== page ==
The world must learn to wean itself off Donald Trump’s crazy new America

Yonden Lhatoo says Donald Trump’s ‘America first’ policy in motion is a wake-up call for the world to stop depending on the US and find its own feet

PUBLISHED : Thursday, 02 February, 2017, 3:33pm
UPDATED : Thursday, 02 February, 2017, 6:32pm

If there’s anyone out there who hasn’t yet watched US President Donald Trump’s inauguration ceremony and speech, I strongly suggest you look it up online.

It’s compulsory viewing to get an idea of the New World Order and what’s happening as America walls itself in and shows us all the middle finger.

Watch the man who was once a national and global laughing stock wipe the grin off everyone’s face as he is sworn into the most powerful office on the planet and sends a finger-wagging message to the rest of the world: “From this day forward, it’s going to be only America first. America first.”

The entire ceremony, capped by Trump’s belligerent barrage of invective putting the world on notice, came across as a dystopian, autocratic, fascist scenario of the type that popular culture loves to depict in comics and movies.

In foreign policy, energy, jobs and trade, Donald Trump’s key plans put ‘America First’

Hence the comparisons with Bane, the grotesque Batman villain, when he takes over Gotham City, which could well be Washington, DC, in Trump’s apocalyptic vision of “American carnage”.

Trump (in his real-life inauguration): “We are transferring power from Washington, DC, and giving it back to you, the people.”

Bane (in the Batman movie, The Dark Knight Rises): “We take Gotham from the corrupt. The rich. The oppressors of generations who have kept you down with myths of opportunity. Andwe give it back to you, the people.”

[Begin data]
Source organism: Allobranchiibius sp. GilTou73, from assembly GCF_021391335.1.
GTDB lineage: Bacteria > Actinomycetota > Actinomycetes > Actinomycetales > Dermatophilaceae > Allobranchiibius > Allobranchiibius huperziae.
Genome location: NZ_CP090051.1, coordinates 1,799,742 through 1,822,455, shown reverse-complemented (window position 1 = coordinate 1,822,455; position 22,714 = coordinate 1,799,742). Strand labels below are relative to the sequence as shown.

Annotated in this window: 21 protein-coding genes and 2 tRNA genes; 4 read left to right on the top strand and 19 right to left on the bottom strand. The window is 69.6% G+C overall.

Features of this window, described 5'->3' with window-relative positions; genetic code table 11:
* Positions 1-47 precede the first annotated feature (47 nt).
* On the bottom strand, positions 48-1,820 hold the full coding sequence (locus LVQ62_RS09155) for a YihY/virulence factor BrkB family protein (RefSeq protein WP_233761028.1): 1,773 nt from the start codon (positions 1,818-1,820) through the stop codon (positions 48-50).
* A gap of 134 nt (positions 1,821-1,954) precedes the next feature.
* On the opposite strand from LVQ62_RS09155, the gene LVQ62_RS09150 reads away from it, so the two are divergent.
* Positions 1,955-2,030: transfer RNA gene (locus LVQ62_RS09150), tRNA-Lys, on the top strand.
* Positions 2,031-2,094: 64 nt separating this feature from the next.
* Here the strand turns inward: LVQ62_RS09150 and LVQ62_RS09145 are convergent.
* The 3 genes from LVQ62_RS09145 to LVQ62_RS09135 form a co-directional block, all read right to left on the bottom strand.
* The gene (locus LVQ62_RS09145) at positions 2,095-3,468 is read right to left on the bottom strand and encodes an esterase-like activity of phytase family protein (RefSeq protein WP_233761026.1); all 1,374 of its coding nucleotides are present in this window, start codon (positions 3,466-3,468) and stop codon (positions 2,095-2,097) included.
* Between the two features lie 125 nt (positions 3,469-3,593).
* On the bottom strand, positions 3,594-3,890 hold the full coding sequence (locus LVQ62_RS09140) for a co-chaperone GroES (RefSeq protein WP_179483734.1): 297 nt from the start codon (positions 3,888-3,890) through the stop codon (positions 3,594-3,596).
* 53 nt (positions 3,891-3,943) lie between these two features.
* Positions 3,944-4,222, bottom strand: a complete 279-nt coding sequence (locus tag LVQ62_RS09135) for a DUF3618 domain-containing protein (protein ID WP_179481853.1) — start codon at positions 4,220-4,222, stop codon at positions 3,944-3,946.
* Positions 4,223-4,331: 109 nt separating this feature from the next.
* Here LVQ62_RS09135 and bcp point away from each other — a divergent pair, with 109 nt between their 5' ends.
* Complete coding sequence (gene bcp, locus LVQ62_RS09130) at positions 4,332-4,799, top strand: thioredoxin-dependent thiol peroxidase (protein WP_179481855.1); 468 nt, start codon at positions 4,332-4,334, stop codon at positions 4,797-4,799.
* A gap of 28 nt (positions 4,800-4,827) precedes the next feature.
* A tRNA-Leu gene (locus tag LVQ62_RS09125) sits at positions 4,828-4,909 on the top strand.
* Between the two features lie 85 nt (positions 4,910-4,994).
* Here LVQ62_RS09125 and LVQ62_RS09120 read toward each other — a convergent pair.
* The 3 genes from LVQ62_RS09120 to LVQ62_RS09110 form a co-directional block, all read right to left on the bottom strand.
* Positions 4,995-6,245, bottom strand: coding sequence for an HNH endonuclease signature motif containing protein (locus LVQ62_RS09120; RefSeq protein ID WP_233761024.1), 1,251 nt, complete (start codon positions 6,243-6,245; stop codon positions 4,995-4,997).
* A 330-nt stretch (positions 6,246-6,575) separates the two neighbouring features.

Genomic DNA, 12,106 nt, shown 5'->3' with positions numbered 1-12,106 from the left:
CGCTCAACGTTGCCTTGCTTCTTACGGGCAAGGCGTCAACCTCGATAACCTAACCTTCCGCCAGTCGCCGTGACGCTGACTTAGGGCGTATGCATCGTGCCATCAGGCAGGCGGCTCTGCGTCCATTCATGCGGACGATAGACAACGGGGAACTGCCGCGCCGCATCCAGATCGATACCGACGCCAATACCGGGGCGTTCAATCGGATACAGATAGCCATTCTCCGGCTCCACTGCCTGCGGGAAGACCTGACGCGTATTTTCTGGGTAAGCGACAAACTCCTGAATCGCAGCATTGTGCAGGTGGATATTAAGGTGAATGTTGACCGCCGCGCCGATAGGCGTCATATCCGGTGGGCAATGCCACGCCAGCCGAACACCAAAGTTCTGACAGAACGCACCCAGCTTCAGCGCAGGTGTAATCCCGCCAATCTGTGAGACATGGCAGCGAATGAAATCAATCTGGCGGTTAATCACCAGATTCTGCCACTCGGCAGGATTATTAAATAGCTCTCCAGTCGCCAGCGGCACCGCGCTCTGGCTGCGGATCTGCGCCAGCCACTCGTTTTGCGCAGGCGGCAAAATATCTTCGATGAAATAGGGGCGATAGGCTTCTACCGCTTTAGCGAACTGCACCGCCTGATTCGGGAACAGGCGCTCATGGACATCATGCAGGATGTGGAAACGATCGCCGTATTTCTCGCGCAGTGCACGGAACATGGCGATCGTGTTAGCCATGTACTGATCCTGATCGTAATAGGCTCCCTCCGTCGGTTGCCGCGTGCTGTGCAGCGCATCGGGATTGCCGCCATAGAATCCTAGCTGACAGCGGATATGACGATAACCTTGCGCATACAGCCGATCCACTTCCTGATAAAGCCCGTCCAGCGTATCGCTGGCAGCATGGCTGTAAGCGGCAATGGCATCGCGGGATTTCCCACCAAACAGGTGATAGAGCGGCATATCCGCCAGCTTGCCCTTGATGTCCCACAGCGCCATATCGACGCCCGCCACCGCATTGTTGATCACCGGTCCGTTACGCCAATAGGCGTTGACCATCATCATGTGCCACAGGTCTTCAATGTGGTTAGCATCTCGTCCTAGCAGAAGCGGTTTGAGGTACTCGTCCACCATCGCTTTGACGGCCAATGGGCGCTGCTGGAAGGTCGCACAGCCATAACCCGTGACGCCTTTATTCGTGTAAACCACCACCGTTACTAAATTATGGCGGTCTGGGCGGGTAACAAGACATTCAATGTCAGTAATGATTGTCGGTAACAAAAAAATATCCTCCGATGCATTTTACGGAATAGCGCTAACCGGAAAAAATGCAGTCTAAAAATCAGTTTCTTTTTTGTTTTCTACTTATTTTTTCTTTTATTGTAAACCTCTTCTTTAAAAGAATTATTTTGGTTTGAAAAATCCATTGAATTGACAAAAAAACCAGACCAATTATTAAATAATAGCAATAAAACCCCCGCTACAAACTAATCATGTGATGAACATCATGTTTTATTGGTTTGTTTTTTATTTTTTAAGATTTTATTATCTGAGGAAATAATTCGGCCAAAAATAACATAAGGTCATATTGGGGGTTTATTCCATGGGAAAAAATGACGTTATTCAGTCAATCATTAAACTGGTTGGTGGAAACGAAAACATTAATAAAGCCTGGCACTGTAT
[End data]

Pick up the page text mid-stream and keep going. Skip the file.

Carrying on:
Watch: Trump quotes Batman villain Bane in inaugural speech

Unfortunately there is no real-life Batman to fight this bane of humanity as he delivers on campaign promises that, only a couple of weeks ago, sounded too outlandish and reprehensible to ever materialise. Starting with phase one of his Muslim ban, preventing citizens of seven countries from entering the US and blocking all refugees.

“It’s working out very nicely. You see it in the airports, you see it all over,” he said in response to the global chaos he unleashed with the stroke of a pen.

Watch: Trump says Muslim ban is working out very nicely

White House aides who wrote Trump’s travel ban see it as just the start

And therein lies the rub. Everyone and their mum is still trying to get to America. The world still looks up to a country that no longer stands on the pedestal we’ve put it on. Like it or not, the empire of our times is a changed nation.

An isolated America? Bring it on, I say. For too long, the world has been addicted to the US

The fact is, it has always been “America first”, but never “America alone”. Because America has had to interfere in everything to further its own interests. The difference now is the prospect of the US truly going it alone, although it isn’t quite clear how that will be achieved by a man who runs businesses in nearly two dozen countries and owes his fortune to the global economy.

An isolated America? Bring it on, I say. For too long, the world has been addicted to the US, drinking the Kool-Aid in a pear-shaped symbiotic relationship that has reduced it to this state of utter dependence. It’s time for us to wean ourselves off this diseased teat, infected as it is by the scourge of Trump.

It will be hard, as it always is to beat addiction. And it will take time. But it can be done. In a sense, Trump has inadvertently sounded a much-needed wake-up call for the rest of the world to forge its own alliances, find its own feet, and learn greater self-reliance without America in the picture.

There was also a lot of religious talk at his inauguration – he did win more than 80 per cent of the evangelical vote – capped by the ubiquitous “God bless America”.

Watch: George Carlin on ‘God bless America’

It really reminded me of what the late stand-up comedian and social critic George Carlin – a great American, by the way – had to say about this mantra: “Let me tell you a little secret about God, folks: God doesn’t give a flying [expletive] about America ... There are over 200 countries in the world; do these people really think God is going to sit around and pick out his favourite?” Amen, I say.

Yonden Lhatoo is a senior editor at the Post